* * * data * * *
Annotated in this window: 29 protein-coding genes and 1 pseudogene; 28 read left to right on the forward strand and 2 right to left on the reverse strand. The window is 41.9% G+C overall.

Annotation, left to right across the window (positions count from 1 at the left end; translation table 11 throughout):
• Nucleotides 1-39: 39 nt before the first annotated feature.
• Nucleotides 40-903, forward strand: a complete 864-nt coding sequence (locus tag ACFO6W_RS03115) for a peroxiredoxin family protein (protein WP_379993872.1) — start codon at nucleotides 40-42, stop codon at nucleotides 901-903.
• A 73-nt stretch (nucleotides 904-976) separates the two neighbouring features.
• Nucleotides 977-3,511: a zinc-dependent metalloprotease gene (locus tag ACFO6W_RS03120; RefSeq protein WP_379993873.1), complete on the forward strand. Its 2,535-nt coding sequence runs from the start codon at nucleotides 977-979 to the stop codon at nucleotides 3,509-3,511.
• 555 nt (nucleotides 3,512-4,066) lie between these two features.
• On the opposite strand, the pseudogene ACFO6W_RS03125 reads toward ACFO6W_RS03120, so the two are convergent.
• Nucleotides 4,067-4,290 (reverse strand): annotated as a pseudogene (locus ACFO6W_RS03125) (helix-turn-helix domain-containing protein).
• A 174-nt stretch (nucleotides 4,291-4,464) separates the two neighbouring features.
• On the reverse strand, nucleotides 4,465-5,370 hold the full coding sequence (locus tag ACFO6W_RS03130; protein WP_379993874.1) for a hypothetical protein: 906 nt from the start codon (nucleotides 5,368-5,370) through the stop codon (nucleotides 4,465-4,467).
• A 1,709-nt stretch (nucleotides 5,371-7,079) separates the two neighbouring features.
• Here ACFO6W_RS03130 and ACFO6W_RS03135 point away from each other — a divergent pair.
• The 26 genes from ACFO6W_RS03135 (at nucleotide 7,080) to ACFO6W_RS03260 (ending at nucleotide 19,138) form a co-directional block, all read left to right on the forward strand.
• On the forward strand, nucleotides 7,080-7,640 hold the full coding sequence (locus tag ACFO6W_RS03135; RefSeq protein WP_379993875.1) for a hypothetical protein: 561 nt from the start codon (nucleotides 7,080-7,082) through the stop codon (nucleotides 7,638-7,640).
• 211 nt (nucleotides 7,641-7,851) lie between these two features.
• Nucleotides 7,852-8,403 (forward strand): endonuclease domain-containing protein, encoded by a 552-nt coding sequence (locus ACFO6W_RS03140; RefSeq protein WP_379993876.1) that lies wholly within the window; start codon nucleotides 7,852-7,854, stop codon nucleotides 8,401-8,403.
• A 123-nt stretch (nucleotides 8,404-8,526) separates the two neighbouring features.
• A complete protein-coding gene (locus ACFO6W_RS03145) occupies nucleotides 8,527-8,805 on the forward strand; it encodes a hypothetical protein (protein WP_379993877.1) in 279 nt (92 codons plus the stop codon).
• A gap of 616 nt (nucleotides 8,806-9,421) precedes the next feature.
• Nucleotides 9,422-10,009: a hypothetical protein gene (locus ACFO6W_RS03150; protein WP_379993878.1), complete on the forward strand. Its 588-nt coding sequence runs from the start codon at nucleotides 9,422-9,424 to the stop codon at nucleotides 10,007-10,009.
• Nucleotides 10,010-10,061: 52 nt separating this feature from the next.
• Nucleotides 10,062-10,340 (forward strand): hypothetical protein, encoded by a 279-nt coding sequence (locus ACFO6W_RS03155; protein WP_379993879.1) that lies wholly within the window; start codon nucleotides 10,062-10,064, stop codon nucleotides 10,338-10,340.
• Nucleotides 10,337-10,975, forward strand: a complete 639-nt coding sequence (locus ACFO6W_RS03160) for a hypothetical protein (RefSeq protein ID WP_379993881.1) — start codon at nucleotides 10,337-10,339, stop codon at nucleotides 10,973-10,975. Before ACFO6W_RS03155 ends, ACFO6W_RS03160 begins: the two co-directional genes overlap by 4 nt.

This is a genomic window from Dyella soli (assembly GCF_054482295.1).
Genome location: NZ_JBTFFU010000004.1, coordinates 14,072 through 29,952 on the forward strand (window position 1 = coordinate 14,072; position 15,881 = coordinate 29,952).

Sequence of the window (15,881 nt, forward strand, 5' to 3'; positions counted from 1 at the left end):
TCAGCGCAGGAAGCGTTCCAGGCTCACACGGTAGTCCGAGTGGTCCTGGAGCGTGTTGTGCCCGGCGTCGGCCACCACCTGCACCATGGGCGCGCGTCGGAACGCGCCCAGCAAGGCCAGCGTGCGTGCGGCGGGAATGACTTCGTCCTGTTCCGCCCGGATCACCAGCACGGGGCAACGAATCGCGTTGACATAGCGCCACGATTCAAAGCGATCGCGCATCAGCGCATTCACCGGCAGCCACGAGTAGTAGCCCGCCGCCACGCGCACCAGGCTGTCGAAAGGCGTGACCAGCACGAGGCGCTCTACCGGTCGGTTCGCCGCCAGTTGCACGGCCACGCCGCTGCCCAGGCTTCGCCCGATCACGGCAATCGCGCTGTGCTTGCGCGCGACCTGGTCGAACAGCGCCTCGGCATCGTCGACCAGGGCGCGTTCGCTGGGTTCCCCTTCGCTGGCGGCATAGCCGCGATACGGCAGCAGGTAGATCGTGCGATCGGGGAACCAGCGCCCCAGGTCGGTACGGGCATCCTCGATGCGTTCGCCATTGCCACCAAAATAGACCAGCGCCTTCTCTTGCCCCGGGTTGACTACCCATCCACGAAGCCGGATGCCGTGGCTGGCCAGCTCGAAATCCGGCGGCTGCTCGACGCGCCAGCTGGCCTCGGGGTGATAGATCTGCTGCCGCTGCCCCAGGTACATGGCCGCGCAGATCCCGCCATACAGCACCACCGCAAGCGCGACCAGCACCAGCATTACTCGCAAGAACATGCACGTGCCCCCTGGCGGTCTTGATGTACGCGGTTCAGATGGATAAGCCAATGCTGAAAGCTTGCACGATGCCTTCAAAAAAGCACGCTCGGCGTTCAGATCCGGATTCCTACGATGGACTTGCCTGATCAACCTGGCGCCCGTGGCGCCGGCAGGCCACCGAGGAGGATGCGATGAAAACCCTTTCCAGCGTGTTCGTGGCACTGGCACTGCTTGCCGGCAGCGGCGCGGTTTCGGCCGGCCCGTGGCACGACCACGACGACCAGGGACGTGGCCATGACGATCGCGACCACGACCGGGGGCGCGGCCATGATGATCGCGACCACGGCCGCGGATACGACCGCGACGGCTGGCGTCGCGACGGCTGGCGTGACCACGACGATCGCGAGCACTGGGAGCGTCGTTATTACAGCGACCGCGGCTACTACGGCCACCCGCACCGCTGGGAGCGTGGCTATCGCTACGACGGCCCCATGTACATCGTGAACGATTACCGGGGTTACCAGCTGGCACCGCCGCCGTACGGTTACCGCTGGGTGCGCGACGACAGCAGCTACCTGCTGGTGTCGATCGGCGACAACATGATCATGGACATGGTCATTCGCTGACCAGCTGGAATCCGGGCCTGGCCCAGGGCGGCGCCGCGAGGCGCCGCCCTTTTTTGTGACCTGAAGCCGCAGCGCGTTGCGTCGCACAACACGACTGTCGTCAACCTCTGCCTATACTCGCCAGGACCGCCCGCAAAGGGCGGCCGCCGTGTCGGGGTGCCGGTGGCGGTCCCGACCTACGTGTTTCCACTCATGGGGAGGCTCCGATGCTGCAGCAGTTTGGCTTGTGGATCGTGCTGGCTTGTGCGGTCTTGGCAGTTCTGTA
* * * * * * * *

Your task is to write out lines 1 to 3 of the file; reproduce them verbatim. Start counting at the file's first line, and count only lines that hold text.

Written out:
Annotated in this window: 29 protein-coding genes and 1 pseudogene; 28 read left to right on the forward strand and 2 right to left on the reverse strand. The window is 41.9% G+C overall.

Annotation, left to right across the window (positions count from 1 at the left end; translation table 11 throughout):
• Nucleotides 1-39: 39 nt before the first annotated feature.